By Jared Turner
Dale Earnhardt Jr. could have jumped up and down and pouted and blamed NASCAR for his failure to win Sunday’s race at Talladega and earn a spot in the next round of the Chase for the Sprint Cup.
After all, NASCAR’s decision to declare Joey Logano the winner after an official video review, seemed somewhat subjective. Earnhardt’s fans obviously agreed, littering the track with debris while Logano performed a post-race burnout. But what about Junior? Did he feel that NASCAR robbed him of a win and the opportunity to advance to the next round of the Chase and keep his title hopes alive? If he did, he wasn’t willing to say so out loud. No, instead of blaming NASCAR, Junior blamed himself, noting that better finishes in the first two races of the Contender Round would have enabled him to advance without winning Sunday’s race at Talladega. It takes a big man to so willingly and so quickly accept the blame for his own failure, but that’s exactly what Earnhardt did on Sunday – and he should be commended for it. Even if his fans disagree.
Social Media Is Dangerous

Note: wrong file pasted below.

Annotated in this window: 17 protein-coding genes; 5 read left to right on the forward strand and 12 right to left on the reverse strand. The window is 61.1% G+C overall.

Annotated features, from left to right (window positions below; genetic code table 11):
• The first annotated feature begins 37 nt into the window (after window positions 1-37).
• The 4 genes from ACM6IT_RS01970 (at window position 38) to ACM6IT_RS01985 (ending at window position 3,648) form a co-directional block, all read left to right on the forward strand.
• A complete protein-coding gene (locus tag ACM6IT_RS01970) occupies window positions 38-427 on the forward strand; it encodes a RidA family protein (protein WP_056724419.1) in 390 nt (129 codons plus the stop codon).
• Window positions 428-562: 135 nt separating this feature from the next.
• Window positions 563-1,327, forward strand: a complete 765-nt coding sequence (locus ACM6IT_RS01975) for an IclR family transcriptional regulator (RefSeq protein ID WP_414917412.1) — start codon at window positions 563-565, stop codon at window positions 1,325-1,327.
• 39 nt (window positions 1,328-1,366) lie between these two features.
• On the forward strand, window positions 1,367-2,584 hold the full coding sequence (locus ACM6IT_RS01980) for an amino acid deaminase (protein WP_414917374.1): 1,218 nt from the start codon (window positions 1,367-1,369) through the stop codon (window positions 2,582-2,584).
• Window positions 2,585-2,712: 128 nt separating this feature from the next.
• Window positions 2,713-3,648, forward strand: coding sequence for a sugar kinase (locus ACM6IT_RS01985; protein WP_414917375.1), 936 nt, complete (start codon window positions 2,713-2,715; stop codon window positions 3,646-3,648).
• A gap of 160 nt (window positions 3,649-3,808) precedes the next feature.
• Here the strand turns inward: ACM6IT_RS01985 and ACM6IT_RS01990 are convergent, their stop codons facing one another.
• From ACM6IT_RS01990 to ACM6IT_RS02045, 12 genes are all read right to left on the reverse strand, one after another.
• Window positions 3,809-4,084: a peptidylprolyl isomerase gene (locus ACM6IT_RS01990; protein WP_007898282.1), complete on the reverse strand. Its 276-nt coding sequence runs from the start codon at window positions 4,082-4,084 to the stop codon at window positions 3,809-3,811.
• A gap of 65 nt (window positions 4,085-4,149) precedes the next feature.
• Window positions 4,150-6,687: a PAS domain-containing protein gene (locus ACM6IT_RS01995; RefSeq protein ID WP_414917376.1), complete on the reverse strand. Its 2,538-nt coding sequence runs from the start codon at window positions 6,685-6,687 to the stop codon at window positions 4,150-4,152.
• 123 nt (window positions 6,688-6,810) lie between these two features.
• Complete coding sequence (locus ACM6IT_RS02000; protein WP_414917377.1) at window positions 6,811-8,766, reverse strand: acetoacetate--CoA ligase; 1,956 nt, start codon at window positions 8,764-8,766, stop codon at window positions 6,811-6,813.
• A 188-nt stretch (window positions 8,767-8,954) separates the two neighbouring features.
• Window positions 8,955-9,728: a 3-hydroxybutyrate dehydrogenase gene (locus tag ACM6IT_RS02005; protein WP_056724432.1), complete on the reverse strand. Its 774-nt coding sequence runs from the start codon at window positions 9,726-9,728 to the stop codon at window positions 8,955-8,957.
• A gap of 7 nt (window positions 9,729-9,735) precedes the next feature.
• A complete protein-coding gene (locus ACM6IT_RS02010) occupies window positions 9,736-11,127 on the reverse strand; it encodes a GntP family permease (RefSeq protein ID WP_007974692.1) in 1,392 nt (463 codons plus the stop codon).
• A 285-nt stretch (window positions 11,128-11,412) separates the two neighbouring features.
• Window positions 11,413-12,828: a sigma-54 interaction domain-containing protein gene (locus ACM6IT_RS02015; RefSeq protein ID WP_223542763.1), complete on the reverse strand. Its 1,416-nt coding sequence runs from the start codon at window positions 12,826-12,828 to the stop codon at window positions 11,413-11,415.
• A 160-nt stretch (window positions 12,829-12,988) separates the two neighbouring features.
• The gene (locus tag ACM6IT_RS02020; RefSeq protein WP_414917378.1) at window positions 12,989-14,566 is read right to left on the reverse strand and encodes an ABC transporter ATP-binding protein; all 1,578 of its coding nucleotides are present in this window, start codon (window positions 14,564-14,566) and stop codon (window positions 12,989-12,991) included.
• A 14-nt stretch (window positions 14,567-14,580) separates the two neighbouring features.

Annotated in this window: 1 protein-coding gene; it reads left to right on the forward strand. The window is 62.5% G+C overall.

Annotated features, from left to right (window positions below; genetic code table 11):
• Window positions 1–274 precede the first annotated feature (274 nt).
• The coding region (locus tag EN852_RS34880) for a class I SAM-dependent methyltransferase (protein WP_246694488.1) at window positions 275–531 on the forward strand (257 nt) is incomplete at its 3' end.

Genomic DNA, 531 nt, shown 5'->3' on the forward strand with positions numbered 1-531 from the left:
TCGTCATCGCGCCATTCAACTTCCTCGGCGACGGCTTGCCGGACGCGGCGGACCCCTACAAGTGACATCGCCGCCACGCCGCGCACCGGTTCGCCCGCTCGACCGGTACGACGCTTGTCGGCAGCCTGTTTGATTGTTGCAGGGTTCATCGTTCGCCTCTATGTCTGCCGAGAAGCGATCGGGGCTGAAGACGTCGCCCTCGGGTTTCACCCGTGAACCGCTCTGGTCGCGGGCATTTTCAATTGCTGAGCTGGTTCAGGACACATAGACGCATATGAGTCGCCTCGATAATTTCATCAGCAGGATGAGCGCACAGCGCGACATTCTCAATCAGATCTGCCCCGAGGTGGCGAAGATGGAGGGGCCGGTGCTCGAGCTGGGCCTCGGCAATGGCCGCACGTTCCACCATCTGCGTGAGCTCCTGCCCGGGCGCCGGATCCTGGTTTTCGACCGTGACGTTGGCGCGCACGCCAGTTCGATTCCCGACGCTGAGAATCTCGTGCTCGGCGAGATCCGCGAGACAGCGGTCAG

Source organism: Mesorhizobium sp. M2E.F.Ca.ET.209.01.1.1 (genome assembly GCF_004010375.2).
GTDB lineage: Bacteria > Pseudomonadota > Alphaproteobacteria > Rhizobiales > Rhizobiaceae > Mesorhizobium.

Immediately after Sunday’s controversial finish, fans, drivers and, yes, even a driver’s spouse lit up the Twitterverse with some pretty harsh commentary on the controversial ending to the CampingWorld.com 500. While Denny Hamlin suggested on Twitter that Kevin Harvick deliberately caused a late wreck, many fans chimed in to agree with him. Some of those same fans then went to the Twitter account of Harvick’s wife, DeLana, to make their voices heard. DeLana, of course, quickly jumped to her husband’s defense. All this begs the question, though, of whether it’s a healthy thing for members of the NASCAR community to spew such vile on Twitter, rather than taking the high road and accepting the results for what they are.